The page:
units

LAW4644

Faculty of Law

Undergraduate - Unit

This unit entry is for students who completed this unit in 2015 only. For students planning to study the unit, please refer to the unit indexes in the the current edition of the Handbook. If you have any queries contact the managing faculty for your course or area of study.

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6 points, SCA Band 3, 0.125 EFTSL

Refer to the specific census and withdrawal dates for the semester(s) in which this unit is offered.

LevelUndergraduate
FacultyFaculty of Law
OfferedNot offered in 2015

Synopsis

This unit takes a comparative approach to the law of remedies for civil wrongs. It examines the treatment of selected remedial issues in various common law jurisdictions.

The topics covered include the following:

  1. Aims and methods of comparative legal studies;
  2. Compensation for non-pecuniary loss in contract and tort;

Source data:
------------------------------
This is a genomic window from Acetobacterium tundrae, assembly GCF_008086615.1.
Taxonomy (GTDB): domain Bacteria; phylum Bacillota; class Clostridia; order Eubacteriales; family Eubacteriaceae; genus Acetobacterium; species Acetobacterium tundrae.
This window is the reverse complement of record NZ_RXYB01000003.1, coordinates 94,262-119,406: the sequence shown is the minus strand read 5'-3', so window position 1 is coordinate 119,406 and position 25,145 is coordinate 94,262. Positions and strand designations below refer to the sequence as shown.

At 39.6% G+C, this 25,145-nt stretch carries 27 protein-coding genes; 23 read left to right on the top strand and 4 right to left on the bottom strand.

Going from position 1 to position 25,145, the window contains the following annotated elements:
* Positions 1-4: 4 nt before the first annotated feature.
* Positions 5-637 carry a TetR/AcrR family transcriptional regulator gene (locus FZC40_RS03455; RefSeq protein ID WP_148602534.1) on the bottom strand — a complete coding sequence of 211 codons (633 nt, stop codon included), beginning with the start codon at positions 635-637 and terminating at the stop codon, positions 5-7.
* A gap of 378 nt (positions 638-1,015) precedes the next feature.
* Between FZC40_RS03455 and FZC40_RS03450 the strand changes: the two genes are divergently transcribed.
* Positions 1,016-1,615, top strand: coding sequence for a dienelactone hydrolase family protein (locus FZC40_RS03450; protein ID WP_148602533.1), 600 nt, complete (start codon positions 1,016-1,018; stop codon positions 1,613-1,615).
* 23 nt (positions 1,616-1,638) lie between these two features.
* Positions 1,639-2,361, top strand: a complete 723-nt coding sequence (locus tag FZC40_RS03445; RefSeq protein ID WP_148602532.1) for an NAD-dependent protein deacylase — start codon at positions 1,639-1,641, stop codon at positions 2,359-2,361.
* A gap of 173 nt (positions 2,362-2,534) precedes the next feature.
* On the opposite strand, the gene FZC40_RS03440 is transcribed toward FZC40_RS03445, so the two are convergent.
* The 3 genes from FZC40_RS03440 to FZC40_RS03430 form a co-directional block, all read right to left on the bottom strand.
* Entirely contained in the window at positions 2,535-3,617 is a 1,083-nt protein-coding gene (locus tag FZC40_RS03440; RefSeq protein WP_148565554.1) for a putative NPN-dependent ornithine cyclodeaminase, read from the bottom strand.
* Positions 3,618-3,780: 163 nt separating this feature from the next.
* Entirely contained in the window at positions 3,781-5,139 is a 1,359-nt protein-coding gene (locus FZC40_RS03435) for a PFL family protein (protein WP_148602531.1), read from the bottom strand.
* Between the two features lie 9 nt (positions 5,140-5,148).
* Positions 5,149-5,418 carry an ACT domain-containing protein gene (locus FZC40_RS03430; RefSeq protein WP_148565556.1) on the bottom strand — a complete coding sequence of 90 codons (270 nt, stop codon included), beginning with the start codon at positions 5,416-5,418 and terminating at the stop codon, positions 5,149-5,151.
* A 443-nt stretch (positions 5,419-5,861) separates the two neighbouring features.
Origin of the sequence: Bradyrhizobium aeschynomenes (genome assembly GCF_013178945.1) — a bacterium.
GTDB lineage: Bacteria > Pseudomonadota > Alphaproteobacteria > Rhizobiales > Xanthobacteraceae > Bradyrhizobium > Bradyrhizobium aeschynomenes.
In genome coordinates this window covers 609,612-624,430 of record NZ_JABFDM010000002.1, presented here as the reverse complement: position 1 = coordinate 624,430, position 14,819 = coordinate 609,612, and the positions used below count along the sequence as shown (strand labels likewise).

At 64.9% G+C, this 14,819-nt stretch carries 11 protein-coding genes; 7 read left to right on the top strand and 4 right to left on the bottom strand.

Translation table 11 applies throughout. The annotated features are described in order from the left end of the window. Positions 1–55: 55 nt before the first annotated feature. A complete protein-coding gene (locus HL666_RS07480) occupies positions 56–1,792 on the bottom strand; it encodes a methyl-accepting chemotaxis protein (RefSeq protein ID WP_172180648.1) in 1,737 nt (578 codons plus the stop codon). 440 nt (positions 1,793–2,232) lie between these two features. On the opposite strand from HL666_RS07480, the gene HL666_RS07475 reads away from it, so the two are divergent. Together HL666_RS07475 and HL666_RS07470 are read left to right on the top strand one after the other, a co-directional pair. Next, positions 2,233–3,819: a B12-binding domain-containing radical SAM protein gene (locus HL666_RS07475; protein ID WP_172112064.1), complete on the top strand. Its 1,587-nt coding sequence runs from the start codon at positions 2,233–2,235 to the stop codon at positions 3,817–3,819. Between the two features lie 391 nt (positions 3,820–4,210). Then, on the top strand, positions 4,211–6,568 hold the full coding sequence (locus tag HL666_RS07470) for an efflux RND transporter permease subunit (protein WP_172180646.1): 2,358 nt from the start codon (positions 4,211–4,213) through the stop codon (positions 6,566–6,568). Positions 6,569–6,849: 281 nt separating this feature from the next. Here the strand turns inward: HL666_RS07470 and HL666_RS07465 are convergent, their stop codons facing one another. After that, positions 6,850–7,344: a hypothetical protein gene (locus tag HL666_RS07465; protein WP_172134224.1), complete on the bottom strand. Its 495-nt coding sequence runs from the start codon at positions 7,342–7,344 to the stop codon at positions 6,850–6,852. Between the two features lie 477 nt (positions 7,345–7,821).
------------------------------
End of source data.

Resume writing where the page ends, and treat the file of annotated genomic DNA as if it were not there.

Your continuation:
3. Effect of contributory negligence in contract and tort;
  4. Liability of multiple wrongdoers;
  5. Gain-based remedies in contract and tort;
  6. Punitive damages in contract and tort;
  7. Vindication as an aim of damages;
  8. Specific relief and personal-service agreements.

Assessment

Class participation (10%); research assignment (max.1500 words) (30%); take home examination (max.3000 words) (60%)

Workload requirements

Minimum total expected workload to achieve the learning outcomes for this unit is 144 hours per semester typically comprising a mixture of scheduled learning activities and independent study. The unit requires on average three/four hours of scheduled activities per week. Scheduled activities may include a combination of teacher directed learning, peer directed learning and online engagement.

See also Unit timetable information

Chief examiner(s)

Prerequisites

LAW1101 Introduction to legal reasoning; LAW1104 Research and writing; LAW2101 Contract A and LAW2102 Contract B, or an equivalent introductory course in contract law at another university; LAW2201 Torts A and LAW2202 Torts B, or an equivalent introductory course in tort law at another university.